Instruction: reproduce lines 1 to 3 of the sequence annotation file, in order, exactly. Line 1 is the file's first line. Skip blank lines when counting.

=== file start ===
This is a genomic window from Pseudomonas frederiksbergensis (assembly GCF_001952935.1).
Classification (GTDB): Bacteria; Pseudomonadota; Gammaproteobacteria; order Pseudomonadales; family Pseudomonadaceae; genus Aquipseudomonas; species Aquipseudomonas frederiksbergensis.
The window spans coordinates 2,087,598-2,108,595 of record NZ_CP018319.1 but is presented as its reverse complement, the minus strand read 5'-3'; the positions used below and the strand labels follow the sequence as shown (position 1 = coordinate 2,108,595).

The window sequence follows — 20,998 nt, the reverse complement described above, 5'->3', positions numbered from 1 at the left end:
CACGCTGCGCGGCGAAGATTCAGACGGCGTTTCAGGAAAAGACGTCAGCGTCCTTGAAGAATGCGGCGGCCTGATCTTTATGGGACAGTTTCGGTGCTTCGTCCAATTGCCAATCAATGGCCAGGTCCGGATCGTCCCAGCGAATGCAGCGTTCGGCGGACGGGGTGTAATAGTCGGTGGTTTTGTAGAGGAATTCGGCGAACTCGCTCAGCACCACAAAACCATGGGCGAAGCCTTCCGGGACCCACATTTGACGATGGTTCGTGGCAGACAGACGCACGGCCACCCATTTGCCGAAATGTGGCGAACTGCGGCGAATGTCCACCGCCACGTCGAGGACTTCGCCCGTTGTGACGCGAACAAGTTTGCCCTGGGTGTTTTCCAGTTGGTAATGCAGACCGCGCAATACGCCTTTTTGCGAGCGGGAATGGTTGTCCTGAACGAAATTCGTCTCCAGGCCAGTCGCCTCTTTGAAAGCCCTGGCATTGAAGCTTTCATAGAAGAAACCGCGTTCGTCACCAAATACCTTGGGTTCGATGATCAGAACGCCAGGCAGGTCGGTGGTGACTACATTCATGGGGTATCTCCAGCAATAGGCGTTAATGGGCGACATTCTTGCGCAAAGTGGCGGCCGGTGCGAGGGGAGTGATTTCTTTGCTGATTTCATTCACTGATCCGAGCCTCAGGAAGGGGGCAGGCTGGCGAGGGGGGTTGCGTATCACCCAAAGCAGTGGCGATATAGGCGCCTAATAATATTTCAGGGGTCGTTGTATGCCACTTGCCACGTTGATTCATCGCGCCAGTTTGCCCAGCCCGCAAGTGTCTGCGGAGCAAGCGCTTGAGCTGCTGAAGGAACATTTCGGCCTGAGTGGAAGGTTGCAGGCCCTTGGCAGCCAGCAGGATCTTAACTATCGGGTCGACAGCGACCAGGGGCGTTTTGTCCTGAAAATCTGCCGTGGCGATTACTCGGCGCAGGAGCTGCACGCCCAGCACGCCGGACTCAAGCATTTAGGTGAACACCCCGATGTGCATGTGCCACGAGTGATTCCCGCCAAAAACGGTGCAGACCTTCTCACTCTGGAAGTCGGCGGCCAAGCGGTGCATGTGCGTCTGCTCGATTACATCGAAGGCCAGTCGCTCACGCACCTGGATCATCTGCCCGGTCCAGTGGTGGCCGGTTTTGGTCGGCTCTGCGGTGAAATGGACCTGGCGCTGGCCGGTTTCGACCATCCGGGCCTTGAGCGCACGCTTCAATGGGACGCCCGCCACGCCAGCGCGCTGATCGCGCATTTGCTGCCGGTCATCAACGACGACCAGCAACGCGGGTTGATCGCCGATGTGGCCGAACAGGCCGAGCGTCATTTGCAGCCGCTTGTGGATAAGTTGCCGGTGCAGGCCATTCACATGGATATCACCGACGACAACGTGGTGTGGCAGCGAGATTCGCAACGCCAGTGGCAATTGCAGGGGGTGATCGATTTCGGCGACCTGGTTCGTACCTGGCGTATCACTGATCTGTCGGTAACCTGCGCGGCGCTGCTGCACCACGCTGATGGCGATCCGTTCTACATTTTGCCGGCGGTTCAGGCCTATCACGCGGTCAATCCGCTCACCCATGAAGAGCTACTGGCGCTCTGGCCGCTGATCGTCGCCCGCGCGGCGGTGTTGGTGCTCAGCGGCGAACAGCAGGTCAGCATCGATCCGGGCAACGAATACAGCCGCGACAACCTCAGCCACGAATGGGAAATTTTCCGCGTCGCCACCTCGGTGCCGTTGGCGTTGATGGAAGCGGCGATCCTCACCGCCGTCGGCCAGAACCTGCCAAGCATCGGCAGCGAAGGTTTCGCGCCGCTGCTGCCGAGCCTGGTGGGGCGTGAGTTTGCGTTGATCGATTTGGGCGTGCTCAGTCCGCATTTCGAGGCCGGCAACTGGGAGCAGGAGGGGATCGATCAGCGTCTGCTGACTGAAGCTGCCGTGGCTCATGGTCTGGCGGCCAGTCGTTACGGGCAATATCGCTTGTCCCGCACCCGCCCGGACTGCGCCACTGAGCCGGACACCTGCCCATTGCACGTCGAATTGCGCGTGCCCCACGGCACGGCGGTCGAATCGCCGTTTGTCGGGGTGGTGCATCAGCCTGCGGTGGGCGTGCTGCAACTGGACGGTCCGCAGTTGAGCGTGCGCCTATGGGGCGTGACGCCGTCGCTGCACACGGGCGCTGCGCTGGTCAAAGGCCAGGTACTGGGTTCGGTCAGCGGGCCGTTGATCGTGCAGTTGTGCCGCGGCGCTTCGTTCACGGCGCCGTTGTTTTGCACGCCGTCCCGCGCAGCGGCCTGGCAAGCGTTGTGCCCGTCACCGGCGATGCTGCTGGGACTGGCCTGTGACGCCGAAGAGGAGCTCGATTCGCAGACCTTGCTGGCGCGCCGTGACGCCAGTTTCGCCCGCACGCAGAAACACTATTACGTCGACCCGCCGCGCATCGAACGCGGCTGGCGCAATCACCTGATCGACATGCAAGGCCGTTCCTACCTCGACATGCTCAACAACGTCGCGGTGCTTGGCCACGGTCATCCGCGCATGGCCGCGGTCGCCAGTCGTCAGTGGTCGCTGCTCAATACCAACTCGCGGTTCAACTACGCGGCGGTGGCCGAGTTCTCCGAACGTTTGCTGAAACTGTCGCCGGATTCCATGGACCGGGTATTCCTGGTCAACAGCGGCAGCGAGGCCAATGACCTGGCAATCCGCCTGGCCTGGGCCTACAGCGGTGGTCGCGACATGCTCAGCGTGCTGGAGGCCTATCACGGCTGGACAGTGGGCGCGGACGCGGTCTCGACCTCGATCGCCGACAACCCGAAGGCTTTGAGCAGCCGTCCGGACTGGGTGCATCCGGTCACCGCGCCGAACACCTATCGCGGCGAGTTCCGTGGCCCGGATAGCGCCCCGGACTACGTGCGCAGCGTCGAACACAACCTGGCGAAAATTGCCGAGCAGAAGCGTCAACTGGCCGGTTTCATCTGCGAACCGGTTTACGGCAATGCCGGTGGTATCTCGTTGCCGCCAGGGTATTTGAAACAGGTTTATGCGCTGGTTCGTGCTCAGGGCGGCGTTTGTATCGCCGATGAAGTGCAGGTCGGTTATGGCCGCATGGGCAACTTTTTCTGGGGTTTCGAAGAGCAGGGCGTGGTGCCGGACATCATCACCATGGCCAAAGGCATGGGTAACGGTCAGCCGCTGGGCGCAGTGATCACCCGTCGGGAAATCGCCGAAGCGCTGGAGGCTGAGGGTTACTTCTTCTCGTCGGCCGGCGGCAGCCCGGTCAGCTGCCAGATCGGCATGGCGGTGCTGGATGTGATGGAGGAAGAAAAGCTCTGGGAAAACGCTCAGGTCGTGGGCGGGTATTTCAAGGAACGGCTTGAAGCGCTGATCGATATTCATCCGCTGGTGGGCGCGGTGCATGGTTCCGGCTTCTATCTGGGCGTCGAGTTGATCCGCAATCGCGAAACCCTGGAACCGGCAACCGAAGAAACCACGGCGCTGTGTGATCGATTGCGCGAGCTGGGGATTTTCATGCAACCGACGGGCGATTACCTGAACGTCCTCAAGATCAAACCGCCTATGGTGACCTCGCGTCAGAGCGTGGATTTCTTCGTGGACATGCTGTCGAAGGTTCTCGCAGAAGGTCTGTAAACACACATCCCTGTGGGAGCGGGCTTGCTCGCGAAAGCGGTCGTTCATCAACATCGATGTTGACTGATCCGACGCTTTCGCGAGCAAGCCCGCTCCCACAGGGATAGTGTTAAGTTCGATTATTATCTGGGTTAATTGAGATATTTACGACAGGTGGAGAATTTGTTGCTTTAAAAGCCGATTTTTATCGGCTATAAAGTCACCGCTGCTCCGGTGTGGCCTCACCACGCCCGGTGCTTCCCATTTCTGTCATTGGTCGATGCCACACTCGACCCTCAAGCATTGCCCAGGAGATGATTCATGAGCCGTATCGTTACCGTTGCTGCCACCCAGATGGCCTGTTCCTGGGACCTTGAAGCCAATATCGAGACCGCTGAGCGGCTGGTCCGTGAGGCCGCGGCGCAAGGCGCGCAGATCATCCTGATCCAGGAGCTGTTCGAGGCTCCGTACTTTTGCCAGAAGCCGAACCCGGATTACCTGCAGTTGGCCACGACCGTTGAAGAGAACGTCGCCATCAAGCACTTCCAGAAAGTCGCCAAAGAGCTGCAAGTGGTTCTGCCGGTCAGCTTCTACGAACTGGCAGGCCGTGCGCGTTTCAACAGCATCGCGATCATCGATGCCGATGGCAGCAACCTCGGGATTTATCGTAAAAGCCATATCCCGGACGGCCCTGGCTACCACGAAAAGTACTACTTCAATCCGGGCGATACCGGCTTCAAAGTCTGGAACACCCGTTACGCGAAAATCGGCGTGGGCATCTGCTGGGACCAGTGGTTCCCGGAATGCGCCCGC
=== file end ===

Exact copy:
This is a genomic window from Pseudomonas frederiksbergensis (assembly GCF_001952935.1).
Classification (GTDB): Bacteria; Pseudomonadota; Gammaproteobacteria; order Pseudomonadales; family Pseudomonadaceae; genus Aquipseudomonas; species Aquipseudomonas frederiksbergensis.
The window spans coordinates 2,087,598-2,108,595 of record NZ_CP018319.1 but is presented as its reverse complement, the minus strand read 5'-3'; the positions used below and the strand labels follow the sequence as shown (position 1 = coordinate 2,108,595).